Whose Idea Was It?

If I have seen further it is by standing on the shoulders of giants. (Sir Isaac Newton)*

Two articles in the New York Times this morning describe people who were able to take a good idea and make something out of it. They differ, however, in the way each person deals with the recognition for their work. Both articles are biographies of a sort: Nick Bilton describes the beginnings of Twitter while Margalit Fox presents the life of Ruth Benerito who helped make wrinkle-free cotton. What these stories have in common is that often the person credited by history with the creation was not the original creator just the one who took it farthest or managed to tell the best story.

Here’s how it played out for Dr. Benerito, who was inducted into the National Inventors Hall of Fame in 2008, for what is considered a significant development of our time:

Many news articles over the years have described Dr. Benerito as the sole inventor of wrinkle-free cotton, a distinction she repeatedly disavowed. In the shorthand mythologizing to which the media can fall prey, “permanent press” seems to have been a convenient hook on which to hang her many achievements in less readily understood areas of chemistry. Her demurrals, in polite Southern tones, were widely ascribed to modesty.

In reality, wrinkle-free cotton first appeared in the 19th century, developed by a Shaker community in Maine. In the 20th, many scientists contributed incrementally to the problem of persuading cotton, constitutionally crease-prone, to lie down and behave.

Benerito worked with colleagues to develop the chemical processes and she never claimed full credit:

In a 2004 video interview produced by the U.S.D.A., Dr. Benerito reiterated that wrinkle-free cotton, like so much else in science, was the product of many hands over time.

“I don’t like it to be said that I invented wash-wear, because there were any number of people working on it, and there are various processes by which you give cotton those properties,” she said. “No one person discovered it or was responsible for it. But I contributed to new processes of doing it.”

The developers of Twitter are not quite so magnanimous. Bilton’s story is one of out-sized egos attempting to develop the most compelling creation myth with Jack Dorsey taking the most credit, suggesting he was thinking about Twitter as a young boy of eight years old:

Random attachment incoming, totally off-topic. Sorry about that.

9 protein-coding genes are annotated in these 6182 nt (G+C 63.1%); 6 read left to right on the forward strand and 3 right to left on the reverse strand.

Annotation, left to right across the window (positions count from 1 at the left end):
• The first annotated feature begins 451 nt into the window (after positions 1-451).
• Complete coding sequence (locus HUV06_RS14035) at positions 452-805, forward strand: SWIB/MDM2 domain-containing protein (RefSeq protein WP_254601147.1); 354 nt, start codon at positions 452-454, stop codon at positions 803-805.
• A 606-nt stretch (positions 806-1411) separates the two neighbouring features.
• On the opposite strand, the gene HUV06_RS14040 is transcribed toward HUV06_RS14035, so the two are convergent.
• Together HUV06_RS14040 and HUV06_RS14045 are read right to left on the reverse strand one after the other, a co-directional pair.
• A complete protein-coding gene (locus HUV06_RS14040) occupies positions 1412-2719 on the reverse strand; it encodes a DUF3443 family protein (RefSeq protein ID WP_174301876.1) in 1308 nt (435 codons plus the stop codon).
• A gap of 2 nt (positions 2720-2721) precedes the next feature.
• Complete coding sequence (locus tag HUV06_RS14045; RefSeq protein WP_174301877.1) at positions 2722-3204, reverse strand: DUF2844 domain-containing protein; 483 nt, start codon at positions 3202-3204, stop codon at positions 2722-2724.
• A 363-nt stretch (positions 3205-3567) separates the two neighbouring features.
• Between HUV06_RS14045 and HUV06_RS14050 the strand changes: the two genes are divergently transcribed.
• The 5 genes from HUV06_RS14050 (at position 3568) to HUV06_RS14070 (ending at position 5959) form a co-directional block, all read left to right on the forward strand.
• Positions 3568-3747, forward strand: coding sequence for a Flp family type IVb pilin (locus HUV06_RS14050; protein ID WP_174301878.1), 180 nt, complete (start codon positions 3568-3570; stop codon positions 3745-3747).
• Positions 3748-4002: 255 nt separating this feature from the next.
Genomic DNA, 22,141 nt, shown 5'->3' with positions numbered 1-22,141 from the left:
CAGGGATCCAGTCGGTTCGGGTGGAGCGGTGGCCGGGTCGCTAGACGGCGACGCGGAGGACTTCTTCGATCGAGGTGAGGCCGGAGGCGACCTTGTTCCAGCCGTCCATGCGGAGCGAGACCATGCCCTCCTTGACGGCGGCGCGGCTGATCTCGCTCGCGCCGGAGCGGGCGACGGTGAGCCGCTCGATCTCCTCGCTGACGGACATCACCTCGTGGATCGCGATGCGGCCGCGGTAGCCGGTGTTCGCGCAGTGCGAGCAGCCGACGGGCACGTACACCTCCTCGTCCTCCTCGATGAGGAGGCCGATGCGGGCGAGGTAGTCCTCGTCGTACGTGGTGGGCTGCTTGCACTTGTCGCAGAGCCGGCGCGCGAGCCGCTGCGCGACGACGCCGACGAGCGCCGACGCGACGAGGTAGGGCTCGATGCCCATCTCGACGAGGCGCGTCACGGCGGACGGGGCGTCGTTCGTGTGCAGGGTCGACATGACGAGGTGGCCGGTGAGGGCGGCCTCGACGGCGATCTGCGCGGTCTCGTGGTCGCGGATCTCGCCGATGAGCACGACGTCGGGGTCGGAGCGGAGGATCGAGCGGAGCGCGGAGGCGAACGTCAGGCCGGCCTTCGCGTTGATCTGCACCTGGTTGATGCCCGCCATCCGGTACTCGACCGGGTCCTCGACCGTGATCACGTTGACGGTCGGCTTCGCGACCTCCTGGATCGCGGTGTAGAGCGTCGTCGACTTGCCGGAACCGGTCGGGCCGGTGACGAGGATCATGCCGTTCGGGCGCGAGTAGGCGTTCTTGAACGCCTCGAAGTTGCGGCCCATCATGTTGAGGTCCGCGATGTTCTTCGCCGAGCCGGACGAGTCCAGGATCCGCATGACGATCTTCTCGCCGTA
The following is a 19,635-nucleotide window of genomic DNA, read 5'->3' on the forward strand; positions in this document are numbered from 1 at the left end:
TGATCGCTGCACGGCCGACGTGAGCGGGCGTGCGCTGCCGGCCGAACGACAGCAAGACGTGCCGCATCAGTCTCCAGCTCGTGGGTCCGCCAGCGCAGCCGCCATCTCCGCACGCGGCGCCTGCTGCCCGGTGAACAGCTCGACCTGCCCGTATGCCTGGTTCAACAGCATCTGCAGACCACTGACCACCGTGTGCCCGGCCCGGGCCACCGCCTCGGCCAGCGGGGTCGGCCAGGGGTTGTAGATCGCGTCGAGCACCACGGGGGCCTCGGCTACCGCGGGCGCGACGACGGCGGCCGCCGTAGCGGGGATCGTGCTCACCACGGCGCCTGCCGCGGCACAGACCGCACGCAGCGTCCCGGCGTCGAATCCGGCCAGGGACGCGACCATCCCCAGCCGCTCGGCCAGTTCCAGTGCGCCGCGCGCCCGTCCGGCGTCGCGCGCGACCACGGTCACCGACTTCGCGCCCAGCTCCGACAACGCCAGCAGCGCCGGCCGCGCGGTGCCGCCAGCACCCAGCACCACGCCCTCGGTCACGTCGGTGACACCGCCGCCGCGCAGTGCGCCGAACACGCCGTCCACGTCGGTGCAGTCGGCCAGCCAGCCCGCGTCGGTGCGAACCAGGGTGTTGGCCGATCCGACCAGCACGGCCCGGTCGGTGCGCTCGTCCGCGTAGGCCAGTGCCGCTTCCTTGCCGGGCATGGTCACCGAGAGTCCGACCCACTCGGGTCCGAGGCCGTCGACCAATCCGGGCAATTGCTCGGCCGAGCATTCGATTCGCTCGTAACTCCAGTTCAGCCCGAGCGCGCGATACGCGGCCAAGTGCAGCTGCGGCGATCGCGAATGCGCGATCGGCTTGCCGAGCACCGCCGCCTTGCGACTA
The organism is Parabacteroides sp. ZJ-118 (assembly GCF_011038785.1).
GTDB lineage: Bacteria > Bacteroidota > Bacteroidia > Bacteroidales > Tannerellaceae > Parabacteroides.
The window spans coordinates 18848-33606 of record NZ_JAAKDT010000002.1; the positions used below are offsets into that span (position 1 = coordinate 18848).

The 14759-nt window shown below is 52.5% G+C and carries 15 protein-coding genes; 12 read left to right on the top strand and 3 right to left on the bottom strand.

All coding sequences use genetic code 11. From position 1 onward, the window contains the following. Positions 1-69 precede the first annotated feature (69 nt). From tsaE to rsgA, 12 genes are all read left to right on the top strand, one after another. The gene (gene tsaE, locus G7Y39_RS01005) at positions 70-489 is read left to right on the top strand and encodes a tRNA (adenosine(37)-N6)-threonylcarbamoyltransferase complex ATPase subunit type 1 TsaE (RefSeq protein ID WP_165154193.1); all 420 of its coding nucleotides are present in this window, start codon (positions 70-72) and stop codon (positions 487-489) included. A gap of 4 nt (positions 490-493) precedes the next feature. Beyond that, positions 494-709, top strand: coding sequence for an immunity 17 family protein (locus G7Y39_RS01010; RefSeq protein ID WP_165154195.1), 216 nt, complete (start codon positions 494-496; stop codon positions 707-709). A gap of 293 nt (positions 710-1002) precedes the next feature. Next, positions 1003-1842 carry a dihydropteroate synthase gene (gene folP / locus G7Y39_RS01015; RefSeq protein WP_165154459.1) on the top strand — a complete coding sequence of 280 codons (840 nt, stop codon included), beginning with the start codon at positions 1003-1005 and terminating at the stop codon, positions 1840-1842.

In dozens of interviews, Dorsey completely erased Glass from any involvement in the genesis of the company. He changed his biography on Twitter to “inventor”; before long, he started to exclude Williams and Stone too. At an event, Dorsey complained to Barbara Walters that he had founded Twitter, a point she raised the next day on “The View” with Stone and Williams. Dorsey told The Los Angeles Times that “Twitter has been my life’s work in many senses.” He also failed to credit Glass for the company’s unusual name. “We wanted to capture that feeling: the physical sensation that you’re buzzing your friend’s pocket,” he told the paper.

Dorsey’s story evolved over the years. He would tell Vanity Fair that the idea for Twitter went back to 1984, when he was only 8 years old. A “60 Minutes” segment reported that Dorsey founded Twitter because he “was fascinated by trains and maps” and how cities function. Later, he would explain that he first presented the idea, fully realized, on a playground in South Park. All along, Dorsey began casting himself in the image of Steve Jobs, calling himself an “editor,” as Jobs referred to himself, and adopting a singular uniform: a white buttoned-up Dior shirt, bluejeans and a black blazer.

In many ways, it was Jobs who set the standard for knowing a good idea when he saw it and then having no problem taking credit for it:

In Walter Isaacson’s biography of Steve Jobs, Jonathan Ive, Apple’s head of design, recalls how Jobs occasionally hit upon his ideas. “He will go through a process of looking at my ideas and say: ‘That’s no good. That’s not very good. I like that one,’ ” Ive told Isaacson. “And later I will be sitting in the audience” — during a product presentation — “and he will be talking about it as if it was his idea.”

Bilton believes this is part of the Silicon Valley process: everyone knows the ideas are collaborative, but venture capitalists and journalists love a good genius story. These creation myths undermine the importance of collaboration in the development process. Researchers who publish in academia, however, highlight collaboration, often including a long list of author on the paper with the first author being recognized as the primary developer. It may not have always been a happy collaboration but at least everyone gets some credit. As we work to encourage collaboration with our students, learning how to share credit is an essential lesson. We want them to be more like Dr. Benerito.

*In the spirit of this blog entry, I should point out that Newton was not the originator of this quote.

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